Numerous COVID-19 vaccines are being tested around the world, and billions of people will receive a COVID-19 vaccine in hopes of returning some normalcy to their lives and communities. Medical professionals may need to have meaningful discussions with their patients to help them have the best possible outcomes and to allay concerns they may have.
We present this information from peer-reviewed publications to educate providers on experiences from other vaccines to safely get the best results and to summarize the available scientific evidence on factors that providers may want to consider when advising patients. In addition to providing patients with information about vaccines, we can also aim to help patients build resilient immunity through a healthy lifestyle and optimal nutrition. When our immune systems embody resilience, we have rapid, controlled responses to immune threats and reduce the inflammatory collateral damage to our bodies.
According to the Centers for Disease Control and Prevention (CDC), “Vaccines help develop immunity by imitating an infection. This type of infection, however, almost never causes illness, but it does cause the immune system to produce T-lymphocytes and antibodies. Afterward the body is left with a supply of ‘memory’ T-lymphocytes, as well as B-lymphocytes that will remember how to fight that disease in the future. There are several types of vaccines commonly used at present:
• “Live, attenuated vaccines (e.g. MMR). These vaccines contain a version of the living virus or bacteria that has been weakened so that it does not cause serious disease in people with healthy immune systems. People with weakened immune systems may not be able to receive these vaccines.
• “Inactivated vaccines (e.g. polio). These vaccines are made by inactivating or killing the bacteria or virus during manufacture. They often require multiple doses to be effective.
• “Toxoid vaccines (e.g. diphtheria/tetanus). These vaccines prevent diseases caused by bacteria that produce toxins in the body. Weakened toxins are called toxoids. When the immune system receives a vaccine containing a toxoid, it learns how to fight off the natural toxin.
• “Subunit vaccines (e.g. pertussis). These vaccines contain antigenic fragments of the virus or bacteria, rather than the whole organism.
• “Conjugate vaccines (e.g. Haemophilus influenzae type B [Hib]). These vaccines work against bacteria that have antigens with an outer coating of sugar-like substances called polysaccharides, which can make it harder for the immune system to recognize the infection. Conjugate vaccines are effective for these types of bacteria because they connect (or conjugate) the polysaccharides to antigens that the immune system responds to very well.”1
For further background information on vaccines click here.
While we might not have specific data related to factors that influence a COVID-19 vaccine for years, responses to other viral vaccines (such as flu) may be valuable in helping forecast demographic factors when it comes to efficacy and adverse effects.
In general, vaccines are less effective in older people; unfortunately, they are some of the most vulnerable to COVID-19.2 In the wellstudied influenza vaccine, age-related declines in immune function (immunosenescence) and age-related chronic inflammation (inflammaging) may be responsible for a poorer response in older adults.3,4 Older people may need higher vaccine doses or the addition of adjuvants to get adequate responses, while other mechanisms are being explored to increase the efficacy in this population.2
Females tend to have higher antibody responses to influenza vaccination, but they also experience more adverse reactions.5 Reactions such as muscle pain, redness at injection site, and systemic reactions such as fever, chills, nausea, headaches, and body aches are more frequent among females.5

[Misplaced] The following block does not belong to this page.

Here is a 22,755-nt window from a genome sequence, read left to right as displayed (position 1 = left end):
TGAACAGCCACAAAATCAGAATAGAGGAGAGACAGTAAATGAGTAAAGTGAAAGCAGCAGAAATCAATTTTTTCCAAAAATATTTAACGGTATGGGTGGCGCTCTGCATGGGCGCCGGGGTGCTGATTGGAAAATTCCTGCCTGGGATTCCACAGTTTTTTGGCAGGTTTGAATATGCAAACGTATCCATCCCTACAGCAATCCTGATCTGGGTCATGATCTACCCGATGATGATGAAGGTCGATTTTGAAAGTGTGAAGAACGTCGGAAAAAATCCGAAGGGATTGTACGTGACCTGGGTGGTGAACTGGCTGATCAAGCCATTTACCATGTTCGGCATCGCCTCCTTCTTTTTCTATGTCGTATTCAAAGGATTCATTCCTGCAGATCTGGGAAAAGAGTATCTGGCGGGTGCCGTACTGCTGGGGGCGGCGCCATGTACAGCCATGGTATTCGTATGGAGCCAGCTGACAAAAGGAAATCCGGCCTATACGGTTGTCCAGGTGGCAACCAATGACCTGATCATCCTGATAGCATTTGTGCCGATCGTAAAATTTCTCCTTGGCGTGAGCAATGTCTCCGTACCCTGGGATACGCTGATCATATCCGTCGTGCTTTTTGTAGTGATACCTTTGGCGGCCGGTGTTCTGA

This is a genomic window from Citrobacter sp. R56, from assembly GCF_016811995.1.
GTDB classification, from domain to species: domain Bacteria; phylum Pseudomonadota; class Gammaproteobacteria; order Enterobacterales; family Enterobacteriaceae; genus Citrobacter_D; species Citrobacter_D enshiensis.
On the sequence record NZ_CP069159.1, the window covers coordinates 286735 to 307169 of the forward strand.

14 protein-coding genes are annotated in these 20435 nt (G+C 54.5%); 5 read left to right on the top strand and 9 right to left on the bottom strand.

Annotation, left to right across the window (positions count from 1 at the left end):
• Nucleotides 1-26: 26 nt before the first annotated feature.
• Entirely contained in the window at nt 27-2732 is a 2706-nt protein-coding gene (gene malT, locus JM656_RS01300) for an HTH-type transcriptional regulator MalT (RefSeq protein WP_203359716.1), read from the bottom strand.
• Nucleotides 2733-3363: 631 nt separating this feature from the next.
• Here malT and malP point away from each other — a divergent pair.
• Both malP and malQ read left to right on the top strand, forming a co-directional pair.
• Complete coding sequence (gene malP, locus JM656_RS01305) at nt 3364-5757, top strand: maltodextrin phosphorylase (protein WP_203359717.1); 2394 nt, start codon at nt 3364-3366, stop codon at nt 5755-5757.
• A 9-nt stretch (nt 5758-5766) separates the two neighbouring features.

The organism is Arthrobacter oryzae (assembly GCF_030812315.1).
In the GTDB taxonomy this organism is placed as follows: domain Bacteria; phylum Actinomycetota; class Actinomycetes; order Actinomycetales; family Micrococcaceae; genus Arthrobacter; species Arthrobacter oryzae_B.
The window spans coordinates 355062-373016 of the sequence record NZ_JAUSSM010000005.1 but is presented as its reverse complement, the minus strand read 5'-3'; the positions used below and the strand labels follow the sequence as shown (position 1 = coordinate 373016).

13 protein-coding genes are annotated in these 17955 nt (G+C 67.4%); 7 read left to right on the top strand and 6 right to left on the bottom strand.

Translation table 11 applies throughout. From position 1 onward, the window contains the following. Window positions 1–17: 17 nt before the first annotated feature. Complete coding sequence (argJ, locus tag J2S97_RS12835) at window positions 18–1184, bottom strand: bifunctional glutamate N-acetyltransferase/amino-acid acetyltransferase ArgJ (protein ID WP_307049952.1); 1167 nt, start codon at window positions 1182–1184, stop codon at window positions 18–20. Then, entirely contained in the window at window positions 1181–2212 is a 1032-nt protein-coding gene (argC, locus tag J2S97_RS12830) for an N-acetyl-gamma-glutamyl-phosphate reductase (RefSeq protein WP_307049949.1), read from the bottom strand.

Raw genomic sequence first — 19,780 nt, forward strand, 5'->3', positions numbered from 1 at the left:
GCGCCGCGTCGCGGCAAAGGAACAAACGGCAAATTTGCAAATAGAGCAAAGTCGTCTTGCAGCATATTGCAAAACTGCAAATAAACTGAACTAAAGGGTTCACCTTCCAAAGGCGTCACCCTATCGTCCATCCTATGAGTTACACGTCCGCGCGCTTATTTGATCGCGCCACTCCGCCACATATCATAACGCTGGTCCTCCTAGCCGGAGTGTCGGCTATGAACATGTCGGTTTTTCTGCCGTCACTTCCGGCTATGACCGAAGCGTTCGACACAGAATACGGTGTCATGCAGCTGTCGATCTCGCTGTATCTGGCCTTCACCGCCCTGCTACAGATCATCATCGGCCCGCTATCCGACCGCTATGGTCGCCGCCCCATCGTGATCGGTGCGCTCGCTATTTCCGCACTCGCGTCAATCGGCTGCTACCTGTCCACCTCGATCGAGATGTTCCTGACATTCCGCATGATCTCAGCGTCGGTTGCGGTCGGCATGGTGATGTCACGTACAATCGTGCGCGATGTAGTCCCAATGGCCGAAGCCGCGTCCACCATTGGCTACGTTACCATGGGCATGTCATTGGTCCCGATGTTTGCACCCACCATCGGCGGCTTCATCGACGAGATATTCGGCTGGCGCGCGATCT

The chronic inflammation associated with obesity has systemic implications on immunity.6 In a study involving 1,042 adults who received an influenza vaccine, those with obesity had double the risk of developing influenza or influenza-like illness compared with those with healthy weight, despite both groups’ appearing to respond equally in terms of antibodies in their blood.7 A possible explanation of the reduced effectiveness of influenza vaccines in this population is due to inferior T cell function. It has been shown that T cells from influenza-vaccinated adults with obesity are less activated when stimulated with vaccine strains of influenza.8
Malnourished and frail
Evidence is limited in this population, but several small studies suggest vaccine-induced responses are not diminished by malnourishment or frailty.9,10 However, it has also been shown that protein malnutrition may cause weak vaccine responses that are ameliorated by supplementing protein.11
Exercise prior to flu and meningococcal vaccination does not appear to be beneficial or harmful.12,13 However, one small study in participants over 62 years showed those who intensely exercised over 60 minutes per week increased their antibody response to flu vaccine when compared to sedentary controls.14
One small study involving adults aged 65-85 years receiving influenza vaccination observed that positive mood on the day of flu vaccination was associated with higher antibody responses 16 weeks postvaccination.15
Chronic psychological stress
There is some evidence showing that adults or older individuals with chronic psychological stress had lower antibody responses after flu vaccination.16,17,18 Similar effects were seen in young adults in regards to hepatitis B and meningococcal vaccine.13 Acceptance of stressful situations rather than coping with substance use also increases antibody responses in this population.13 Children with high stress levels and low self-esteem have lower responses to rubella and pneumococcal vaccine.13
Smoking and alcohol
The influence of cigarette smoking on the efficacy of influenza vaccination is largely unknown. A 1999 study in Dutch patients over 60 years old found smoking had no clinical significance for preventing infection.19 Alcohol doesn’t appear to affect vaccine responses to hepatitis A or B but may negatively impact pneumococcal vaccination.13
Shortened sleep in the week of hepatitis B vaccine lowers antibody responses; however, sleep quality does not.13 Sleep deprivation the night following hepatitis A vaccine lowers responses, and longer slow-wave sleep improves it.13